But...what if you're just ...excited? We rewatch The Incredible Hulk (2008) from Phase 1 of the Marvel Cinematic Universe, as part of our psychological review of the entire film franchise leading up to Loki.
Bruce Banner (Ed Norton) is searching for a cure for his green monster ailment by constantly monitoring his heart rate and trying to keep his body from getting too excited. Even though his trigger seems to be any intense emotion, he certainly is pretty angry when he transforms into the Hulk. We are unimpressed with this version of Hulk, but do note that some of the techniques used by Bruce Banner to regulate his emotions are backed by real research. We discuss the benefits of diaphrammatic breathing - a technique used by anxiety specialists to help clients calm the body and reduce panic symptoms - and give a brief demo on how the exercise can be completed.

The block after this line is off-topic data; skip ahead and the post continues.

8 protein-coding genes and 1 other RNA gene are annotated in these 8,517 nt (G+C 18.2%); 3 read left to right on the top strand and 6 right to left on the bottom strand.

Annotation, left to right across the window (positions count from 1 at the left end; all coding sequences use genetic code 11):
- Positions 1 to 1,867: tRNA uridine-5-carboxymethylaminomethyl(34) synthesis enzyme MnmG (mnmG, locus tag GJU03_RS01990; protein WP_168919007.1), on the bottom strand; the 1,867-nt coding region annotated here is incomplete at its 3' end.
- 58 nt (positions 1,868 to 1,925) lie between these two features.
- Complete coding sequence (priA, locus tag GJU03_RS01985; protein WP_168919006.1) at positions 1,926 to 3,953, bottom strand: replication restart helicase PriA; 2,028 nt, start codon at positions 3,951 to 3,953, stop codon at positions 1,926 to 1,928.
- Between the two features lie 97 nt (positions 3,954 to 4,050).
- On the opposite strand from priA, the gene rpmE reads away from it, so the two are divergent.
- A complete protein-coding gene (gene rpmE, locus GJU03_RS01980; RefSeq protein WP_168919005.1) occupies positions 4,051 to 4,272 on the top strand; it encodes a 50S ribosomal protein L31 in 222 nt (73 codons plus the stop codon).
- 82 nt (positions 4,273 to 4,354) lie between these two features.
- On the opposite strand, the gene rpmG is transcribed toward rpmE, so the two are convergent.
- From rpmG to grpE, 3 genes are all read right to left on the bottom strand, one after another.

Additionally, the comic book character the Incredible Hulk has often been used by laypersons and mental health specialists as a portrayal of mental disorders. As always, the misconceptions are noted and clarified. For instance, Bipolar Disorder and Multiple Personality Disorder (now called Dissociative Identity Disorder) are very commonly attributed to Hulk. Drea describes the features of these mental health conditions and "rules out" ones that are likely not relevant to the experiences we see in Edward Norton's version.
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